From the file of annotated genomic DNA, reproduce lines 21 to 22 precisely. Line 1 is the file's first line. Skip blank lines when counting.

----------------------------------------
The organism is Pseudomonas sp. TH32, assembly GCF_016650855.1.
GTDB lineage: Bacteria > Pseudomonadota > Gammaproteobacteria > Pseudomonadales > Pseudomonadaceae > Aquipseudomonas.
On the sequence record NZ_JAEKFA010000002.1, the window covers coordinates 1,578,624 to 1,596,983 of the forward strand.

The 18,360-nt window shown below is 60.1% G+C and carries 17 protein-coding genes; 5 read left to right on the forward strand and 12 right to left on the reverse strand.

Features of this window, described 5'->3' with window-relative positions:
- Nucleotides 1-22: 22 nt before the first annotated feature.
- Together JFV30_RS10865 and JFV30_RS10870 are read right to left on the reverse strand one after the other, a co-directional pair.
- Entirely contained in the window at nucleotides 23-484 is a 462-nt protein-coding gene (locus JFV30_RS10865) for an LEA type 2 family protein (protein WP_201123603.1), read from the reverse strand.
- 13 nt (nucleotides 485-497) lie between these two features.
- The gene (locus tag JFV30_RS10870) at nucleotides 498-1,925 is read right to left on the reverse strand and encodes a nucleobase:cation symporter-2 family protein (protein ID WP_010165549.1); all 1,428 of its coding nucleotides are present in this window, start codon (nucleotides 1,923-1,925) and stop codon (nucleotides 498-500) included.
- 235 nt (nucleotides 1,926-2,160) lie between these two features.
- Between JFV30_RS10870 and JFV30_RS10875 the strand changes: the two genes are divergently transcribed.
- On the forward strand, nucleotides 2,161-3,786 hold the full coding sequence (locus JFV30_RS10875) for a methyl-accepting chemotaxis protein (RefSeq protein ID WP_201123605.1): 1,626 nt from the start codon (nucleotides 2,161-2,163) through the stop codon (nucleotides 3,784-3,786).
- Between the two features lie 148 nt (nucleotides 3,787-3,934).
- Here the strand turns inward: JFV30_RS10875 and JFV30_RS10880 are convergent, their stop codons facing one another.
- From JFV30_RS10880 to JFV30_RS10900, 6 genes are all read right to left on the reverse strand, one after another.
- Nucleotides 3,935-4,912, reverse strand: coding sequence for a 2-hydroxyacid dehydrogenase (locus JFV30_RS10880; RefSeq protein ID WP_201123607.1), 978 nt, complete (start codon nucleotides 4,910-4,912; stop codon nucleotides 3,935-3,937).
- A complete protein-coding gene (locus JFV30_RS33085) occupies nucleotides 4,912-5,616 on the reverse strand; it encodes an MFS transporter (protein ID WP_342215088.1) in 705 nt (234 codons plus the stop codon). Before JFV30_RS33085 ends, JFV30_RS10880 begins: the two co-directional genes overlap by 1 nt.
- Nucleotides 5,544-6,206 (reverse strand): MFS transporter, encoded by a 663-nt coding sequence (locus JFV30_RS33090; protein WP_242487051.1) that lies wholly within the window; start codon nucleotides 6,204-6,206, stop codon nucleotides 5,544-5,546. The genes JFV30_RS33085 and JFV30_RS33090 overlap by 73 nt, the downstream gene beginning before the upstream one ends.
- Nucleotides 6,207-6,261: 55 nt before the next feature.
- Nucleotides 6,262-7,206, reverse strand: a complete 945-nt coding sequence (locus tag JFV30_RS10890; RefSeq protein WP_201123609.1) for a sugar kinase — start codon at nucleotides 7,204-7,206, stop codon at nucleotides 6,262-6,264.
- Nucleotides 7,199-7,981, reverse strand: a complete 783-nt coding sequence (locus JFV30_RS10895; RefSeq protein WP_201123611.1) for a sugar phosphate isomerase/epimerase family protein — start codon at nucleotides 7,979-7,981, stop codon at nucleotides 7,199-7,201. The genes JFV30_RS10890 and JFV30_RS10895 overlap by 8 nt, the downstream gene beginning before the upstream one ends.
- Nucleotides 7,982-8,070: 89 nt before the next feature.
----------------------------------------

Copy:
- Nucleotides 6,262-7,206, reverse strand: a complete 945-nt coding sequence (locus tag JFV30_RS10890; RefSeq protein WP_201123609.1) for a sugar kinase — start codon at nucleotides 7,204-7,206, stop codon at nucleotides 6,262-6,264.
- Nucleotides 7,199-7,981, reverse strand: a complete 783-nt coding sequence (locus JFV30_RS10895; RefSeq protein WP_201123611.1) for a sugar phosphate isomerase/epimerase family protein — start codon at nucleotides 7,979-7,981, stop codon at nucleotides 7,199-7,201. The genes JFV30_RS10890 and JFV30_RS10895 overlap by 8 nt, the downstream gene beginning before the upstream one ends.